Trainwreck (2015)

<strong class="MovieTitle">Trainwreck</strong> (2015)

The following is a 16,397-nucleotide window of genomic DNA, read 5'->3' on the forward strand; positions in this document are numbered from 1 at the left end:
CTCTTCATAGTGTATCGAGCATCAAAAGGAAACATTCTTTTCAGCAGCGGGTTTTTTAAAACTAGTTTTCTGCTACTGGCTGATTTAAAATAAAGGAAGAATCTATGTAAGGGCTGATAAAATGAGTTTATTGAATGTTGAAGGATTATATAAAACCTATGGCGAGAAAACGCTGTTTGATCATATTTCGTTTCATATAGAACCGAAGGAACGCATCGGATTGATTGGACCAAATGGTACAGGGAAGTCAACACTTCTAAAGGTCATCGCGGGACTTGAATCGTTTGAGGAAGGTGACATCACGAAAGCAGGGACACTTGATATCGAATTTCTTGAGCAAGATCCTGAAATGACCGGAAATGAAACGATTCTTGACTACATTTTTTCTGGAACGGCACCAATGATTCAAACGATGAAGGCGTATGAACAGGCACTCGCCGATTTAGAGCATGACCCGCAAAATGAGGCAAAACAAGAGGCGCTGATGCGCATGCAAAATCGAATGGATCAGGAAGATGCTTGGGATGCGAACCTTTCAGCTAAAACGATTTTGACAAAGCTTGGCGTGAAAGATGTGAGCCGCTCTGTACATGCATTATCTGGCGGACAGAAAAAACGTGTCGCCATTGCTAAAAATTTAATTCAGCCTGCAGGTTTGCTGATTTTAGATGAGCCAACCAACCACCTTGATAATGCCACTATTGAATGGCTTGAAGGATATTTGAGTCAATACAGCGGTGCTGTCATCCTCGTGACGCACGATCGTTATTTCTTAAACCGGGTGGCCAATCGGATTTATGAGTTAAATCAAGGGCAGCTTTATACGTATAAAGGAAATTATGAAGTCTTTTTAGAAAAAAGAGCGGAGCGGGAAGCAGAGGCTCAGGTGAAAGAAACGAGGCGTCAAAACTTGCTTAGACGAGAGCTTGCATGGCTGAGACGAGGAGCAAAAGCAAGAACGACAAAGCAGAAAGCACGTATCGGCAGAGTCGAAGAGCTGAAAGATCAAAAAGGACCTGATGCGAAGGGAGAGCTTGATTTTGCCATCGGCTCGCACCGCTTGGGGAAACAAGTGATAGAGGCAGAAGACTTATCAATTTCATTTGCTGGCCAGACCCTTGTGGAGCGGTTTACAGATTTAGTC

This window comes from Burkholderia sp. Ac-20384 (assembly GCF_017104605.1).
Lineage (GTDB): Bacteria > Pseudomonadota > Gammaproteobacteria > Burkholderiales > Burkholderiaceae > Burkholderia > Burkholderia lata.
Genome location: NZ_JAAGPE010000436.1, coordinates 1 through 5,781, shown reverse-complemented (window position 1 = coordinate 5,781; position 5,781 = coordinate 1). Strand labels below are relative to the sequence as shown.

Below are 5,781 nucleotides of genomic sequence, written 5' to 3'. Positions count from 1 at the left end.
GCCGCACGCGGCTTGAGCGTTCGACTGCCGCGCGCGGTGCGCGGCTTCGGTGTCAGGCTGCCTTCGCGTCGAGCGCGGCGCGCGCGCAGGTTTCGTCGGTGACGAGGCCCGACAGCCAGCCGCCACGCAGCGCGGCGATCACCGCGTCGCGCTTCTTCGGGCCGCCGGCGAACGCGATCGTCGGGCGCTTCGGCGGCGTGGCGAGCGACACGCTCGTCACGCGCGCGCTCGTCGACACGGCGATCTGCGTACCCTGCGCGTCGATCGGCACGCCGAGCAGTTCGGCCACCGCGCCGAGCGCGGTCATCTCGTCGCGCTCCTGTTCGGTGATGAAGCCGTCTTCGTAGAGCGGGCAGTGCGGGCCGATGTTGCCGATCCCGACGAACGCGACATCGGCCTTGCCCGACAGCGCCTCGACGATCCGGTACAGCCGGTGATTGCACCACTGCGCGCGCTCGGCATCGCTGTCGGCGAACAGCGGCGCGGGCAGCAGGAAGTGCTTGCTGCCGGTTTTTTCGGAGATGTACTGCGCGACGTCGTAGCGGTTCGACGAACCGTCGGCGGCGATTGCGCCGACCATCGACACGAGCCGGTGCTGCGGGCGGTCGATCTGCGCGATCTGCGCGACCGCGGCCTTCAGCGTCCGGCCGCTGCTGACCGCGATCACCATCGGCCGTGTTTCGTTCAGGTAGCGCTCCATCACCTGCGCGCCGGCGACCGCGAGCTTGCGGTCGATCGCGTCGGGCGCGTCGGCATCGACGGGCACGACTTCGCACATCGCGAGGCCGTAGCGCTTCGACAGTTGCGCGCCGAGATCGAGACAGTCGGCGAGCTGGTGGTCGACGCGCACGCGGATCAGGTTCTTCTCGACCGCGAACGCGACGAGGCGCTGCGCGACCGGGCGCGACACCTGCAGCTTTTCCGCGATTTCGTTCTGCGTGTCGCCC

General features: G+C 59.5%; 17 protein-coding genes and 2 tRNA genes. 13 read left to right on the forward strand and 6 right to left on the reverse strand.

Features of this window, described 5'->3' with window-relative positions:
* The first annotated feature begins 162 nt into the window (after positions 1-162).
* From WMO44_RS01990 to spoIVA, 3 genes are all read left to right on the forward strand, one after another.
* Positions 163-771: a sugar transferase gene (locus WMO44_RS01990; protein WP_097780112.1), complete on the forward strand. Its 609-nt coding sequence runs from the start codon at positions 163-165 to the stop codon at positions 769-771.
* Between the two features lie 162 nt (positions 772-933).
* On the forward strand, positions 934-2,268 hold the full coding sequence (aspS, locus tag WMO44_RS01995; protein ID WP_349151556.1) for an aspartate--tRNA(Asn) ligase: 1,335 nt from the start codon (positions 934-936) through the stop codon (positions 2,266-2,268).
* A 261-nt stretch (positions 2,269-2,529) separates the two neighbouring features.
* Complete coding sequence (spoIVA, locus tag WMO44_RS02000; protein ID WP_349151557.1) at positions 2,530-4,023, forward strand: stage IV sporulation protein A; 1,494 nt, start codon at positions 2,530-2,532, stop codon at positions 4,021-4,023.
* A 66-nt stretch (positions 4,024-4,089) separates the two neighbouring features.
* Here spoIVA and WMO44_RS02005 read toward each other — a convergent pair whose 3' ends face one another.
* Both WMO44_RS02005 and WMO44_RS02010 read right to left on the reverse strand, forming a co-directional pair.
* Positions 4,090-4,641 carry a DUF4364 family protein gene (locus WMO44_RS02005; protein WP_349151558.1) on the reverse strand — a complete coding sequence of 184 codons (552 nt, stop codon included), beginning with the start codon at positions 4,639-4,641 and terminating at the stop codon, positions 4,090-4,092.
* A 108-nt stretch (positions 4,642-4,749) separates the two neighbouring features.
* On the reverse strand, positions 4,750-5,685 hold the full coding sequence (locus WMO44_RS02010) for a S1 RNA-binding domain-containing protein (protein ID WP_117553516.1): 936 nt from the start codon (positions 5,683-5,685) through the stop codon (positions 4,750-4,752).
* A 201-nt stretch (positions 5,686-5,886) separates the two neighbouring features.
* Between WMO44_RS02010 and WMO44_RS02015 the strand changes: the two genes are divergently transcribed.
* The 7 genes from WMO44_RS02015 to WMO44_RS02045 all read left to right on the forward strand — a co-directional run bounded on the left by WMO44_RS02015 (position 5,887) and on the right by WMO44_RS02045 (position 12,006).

(Video on Demand, November 2015) Much has been said about how Trainwreck is director Judd Apatow’s first film for which he did not write the screenplay; the prevailing hope being that writer/star Amy Schumer’s script would avoid a number of Apatow’s most problematic tics, in particular his tendency to meander and deliver bloated films with largely-unnecessary third acts.  Now that the film is here, though, critics have a good proof that all scripts are filtered through their director’s quirks, and so Trainwreck doesn’t exactly improve a whole lot on the indulgent ramblings, tangential subplots, improvised dialogues and low stakes so characteristics of other Apatow films.  Do note that his strengths also carry through: it’s a convincingly naturalistic exploration of modern relationships, with some good set-pieces, persona-stretching performances, frank discussions and down-to-earth situations.  Trainwreck should appeal, as labeled, to fans of Apatow’s previous films or Schumer’s increasingly familiar comic persona.  Plot-wise, there isn’t much to see here: It’s a fairly standard romantic comedy formula, used as a foundation on which to play character-driven comic moments.  As the philandering, weed-using, underachieving lead, Schumer navigates a tricky line as a somewhat unlikable protagonist who gets to grow a bit during the course of the film.  Far more likable are some personalities in bit-parts: John Cena is unexpectedly hilarious in a small but merciless role, while Lebron James (of all people) gets more than his share of laughs playing himself.  Still, much of the film is pretty much everything you’ve come to expect from the Apatow laugh factory: Those who aren’t fans (or worse; those who aren’t fans and are not in sports), may not find themselves as entertained by Trainwreck as those who are.

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